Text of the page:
The space that MACP occupies, close by the galleries in Chelsea and within reach of museums and other exhibition venues in Manhattan, Brooklyn, and the other boroughs, affirms our programmatic approach, which fluidly mixes practice, research, and theory. Our facilities have been designed from the ground up specifically for us by Charles Renfro of the world-renowned architectural practice of Diller Scofidio + Renfro, in association with the design firm Leong Leong. Their mission was to create a dynamic space in which discussion, study, professional visits, critical encounters, research, and production take place in an immensely flexible, technologically sophisticated, and comfortable work environment. Our beautiful facilities fit within the exceptional network of studios, workshops for every creative practice, libraries, labs, and galleries that make up the School of Visual Arts. The faculty and artists of SVA’s other programs offer still more possibilities for collaboration.
MACP seeks diversity in all forms and we offer small support scholarships that are merit-based.
No other curatorial program in the world brings more extraordinary resources, more creative enterprises, more curators, artists, and experts as faculty and visitors, more opportunities for hands-on work and professional networking than our Master of Arts in Curatorial Practice at the School of Visual Arts in New York.
The MA in Curatorial Practice offers a preliminary boot camp as part of its first semester, introducing fundamentals of research methodologies and conceptual thinking, followed in the full four semesters of the program with rigorous practical and intellectual training. The course work is designed to offer macro and micro views of the field, with the study of different curatorial practices and histories, constant practical exercises in curatorial craft, and engagement with working curators and other experts across disciplines and from around the world.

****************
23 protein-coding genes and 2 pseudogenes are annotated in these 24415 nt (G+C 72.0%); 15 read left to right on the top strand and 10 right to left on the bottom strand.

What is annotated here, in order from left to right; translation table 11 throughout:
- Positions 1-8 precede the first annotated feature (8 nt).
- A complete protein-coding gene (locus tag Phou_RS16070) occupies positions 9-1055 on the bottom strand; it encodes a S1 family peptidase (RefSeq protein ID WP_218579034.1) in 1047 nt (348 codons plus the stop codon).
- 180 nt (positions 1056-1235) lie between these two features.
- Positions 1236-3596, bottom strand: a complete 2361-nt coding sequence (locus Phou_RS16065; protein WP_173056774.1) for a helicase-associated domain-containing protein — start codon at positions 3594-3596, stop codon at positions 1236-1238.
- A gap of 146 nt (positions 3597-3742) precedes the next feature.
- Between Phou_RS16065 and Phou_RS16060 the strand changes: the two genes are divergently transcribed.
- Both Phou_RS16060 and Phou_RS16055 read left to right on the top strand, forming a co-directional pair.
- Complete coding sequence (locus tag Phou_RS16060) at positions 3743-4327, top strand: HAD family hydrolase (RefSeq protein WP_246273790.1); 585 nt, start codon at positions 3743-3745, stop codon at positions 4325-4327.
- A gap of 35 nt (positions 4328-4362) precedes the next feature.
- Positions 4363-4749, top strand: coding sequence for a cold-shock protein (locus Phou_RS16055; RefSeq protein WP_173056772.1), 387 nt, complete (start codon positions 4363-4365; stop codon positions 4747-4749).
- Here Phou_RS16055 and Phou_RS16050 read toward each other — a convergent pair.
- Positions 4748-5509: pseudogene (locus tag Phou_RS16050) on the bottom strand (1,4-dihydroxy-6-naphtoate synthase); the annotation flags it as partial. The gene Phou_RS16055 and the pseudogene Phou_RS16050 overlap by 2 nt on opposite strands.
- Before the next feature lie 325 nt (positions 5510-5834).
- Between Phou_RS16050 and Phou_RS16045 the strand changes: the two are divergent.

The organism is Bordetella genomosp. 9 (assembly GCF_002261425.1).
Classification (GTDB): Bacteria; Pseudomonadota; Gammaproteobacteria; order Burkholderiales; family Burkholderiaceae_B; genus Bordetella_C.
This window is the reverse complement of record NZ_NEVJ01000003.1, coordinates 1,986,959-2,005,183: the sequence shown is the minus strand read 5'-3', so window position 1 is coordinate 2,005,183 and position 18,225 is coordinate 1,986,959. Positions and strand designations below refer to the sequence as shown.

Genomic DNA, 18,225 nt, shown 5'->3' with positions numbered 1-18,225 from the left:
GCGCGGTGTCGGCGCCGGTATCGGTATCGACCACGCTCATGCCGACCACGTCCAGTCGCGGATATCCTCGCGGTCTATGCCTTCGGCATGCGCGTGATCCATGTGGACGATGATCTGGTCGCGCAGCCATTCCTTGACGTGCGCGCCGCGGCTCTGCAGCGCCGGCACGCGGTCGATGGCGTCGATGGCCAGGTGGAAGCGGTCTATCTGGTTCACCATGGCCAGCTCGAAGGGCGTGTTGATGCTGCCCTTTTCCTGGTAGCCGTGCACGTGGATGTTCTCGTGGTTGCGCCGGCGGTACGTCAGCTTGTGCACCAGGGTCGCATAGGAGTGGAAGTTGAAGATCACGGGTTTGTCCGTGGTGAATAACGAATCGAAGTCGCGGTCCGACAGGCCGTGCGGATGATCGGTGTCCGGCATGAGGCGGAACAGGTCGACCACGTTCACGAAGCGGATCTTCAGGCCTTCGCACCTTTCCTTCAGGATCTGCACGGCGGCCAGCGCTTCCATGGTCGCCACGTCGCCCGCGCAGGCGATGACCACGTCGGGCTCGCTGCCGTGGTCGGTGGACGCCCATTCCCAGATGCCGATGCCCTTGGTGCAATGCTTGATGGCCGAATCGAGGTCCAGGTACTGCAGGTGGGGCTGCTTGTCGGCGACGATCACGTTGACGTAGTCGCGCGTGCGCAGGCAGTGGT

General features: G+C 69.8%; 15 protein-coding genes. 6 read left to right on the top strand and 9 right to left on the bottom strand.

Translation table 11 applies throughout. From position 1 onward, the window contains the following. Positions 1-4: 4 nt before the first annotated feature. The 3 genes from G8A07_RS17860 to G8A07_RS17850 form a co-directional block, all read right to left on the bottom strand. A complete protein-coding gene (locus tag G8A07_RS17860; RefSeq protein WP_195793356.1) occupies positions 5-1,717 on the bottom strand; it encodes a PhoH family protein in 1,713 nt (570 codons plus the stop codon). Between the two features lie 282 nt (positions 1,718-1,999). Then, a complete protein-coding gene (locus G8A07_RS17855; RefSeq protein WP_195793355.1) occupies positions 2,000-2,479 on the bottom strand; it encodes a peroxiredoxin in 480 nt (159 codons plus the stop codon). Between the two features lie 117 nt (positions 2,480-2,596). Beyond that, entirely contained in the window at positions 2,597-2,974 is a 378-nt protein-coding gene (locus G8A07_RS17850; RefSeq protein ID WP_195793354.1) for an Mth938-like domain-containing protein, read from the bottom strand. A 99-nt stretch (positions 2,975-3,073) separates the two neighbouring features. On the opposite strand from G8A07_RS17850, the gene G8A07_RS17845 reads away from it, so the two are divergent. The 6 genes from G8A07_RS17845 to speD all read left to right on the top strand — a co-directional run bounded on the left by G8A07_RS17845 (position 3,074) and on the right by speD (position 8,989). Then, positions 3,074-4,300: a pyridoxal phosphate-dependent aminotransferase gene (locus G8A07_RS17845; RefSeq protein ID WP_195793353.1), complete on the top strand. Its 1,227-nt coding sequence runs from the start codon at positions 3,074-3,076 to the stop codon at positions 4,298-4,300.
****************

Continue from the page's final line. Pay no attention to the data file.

The curriculum is founded on a series of case study seminars; writing workshops; practicums in every aspect of exhibition-making and other forms of curatorial presentation; and programmatic engagements with curators, artists, and experts who will meet with the students as a group and on an individual basis. Students will also take a semester of art practice in their first year to have a hands-on experience of what it is to engage in the production of art. Students may draw from the resources of SVA’s other undergraduate and graduate programs, as well as its workshops, labs and libraries.
During the summer between the first and second years, students enter into an internship/mentorship program, while they begin work on their curatorial plan for a final project. Internships take place at major institutions around the world, as well as national and New York institutions, with mentors who are internationally renowned. The final projects take many forms and are often fully interdisciplinary, as befits the expanded field of curatorial work today. These projects are exhibited in public spaces in New York City and in virtual space, replete with catalogs and documentary online presence.
Degree candidates must successfully complete 50 credits, including all required courses, while maintaining a high level of academic and practical performance as judged by faculty and mentors. Applicants with a prior background in curatorial work are especially encouraged, as are art historians and artists whose enterprises are relevant to advanced work in the curatorial field. Our students and faculty come from Australia, Belgium, Canada, China, Colombia, Germany, Iran, Iraq, Mexico, Puerto Rico, Portugal, Spain, Sweden, Turkey, the UK and the United States, and it is intrinsic to the program that we continue to develop our global network of connections that serves our graduates in all of their future curatorial work, while affirming our belief in the free movement of knowledge without regard to borders.